On November 8-10, at University Park, the Fourth Annual Penn State Conference took place. This year's conference was titled ``New voices in relativity and quantum gravity'' and featured plenary speakers that were at the postdoctoral level in their careers. It also had short oral contributions in the afternoons which were allotted in a first-come, first-serve basis, much along the model of the Pacific Coast and Midwest meetings.
The plenary speakers were Greg Cook (Cornell), Simonetta Frittelli (Pittsburgh), Gabriela González (MIT-LIGO), Juan Maldacena (Rutgers), Hans-Peter Nollert (Penn State), Amanda Peet (Princeton), Thomas Thiemann (Harvard).
Between them they discussed new developments in gravitational physics, on both the quantum and classical side. González told us about the status of the construction of the LIGo detectors, while Cook and Nollert reviewed the status of calculations to model astrophysical events such as colliding black holes that may provide signals for LIGO. The important new developments in string theory, that have made it possible to compute the entropies of extermal and near extremal black holes were the subjects of the talks by Maldecena and Peet. Thomas Thiemann described his recent work in non-perturbative quantum gravity which results in the construction of at least one version of quantum general relativity, while Frittelli described the work of herself and her collaborators which leads to a reformulation of general relativity in terms of the dynamics of null surfaces.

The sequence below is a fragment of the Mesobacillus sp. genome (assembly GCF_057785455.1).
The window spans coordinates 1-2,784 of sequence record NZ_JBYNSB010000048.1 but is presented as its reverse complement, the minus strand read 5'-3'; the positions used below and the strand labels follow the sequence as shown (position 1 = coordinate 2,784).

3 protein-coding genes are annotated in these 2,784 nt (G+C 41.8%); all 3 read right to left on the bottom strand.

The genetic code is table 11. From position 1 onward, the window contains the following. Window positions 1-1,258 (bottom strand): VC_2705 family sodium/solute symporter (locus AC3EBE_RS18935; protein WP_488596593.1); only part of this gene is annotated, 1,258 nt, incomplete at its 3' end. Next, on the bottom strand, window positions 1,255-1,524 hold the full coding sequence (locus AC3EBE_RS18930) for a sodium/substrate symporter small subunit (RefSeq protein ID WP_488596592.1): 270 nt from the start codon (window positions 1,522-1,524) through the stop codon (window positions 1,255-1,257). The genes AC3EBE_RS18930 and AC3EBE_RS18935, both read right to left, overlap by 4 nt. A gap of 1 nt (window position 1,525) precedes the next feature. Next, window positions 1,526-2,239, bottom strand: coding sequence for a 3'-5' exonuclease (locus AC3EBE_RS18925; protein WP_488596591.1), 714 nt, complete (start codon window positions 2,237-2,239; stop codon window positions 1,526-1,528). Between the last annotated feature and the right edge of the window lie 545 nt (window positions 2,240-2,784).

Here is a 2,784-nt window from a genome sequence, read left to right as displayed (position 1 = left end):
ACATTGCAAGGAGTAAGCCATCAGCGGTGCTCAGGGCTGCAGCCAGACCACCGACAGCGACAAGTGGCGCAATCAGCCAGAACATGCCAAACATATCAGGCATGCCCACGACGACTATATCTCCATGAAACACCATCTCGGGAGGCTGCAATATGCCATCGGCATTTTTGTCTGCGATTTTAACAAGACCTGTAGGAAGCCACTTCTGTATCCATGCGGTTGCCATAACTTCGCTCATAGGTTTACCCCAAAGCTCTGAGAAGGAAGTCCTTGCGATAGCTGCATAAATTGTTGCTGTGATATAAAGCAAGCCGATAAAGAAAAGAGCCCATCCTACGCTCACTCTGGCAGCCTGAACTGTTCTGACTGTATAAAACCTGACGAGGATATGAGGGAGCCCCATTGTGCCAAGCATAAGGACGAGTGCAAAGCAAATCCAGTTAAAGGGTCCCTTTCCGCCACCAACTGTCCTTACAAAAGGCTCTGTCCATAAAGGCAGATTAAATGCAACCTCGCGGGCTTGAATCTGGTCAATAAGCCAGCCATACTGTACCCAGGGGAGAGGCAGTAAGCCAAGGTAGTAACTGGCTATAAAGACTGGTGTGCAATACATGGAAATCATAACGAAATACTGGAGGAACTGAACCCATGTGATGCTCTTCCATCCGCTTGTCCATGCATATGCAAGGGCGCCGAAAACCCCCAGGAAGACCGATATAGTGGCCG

There were also a large number (41!) of contributed talks, spanning most areas of interest in relativity.
Part of the idea of the meeting was to launch in the East a series of meetings of similar spirit to that of the Midwest and Pacific Coast meetings. The next such conference will be organized in Syracuse University next year.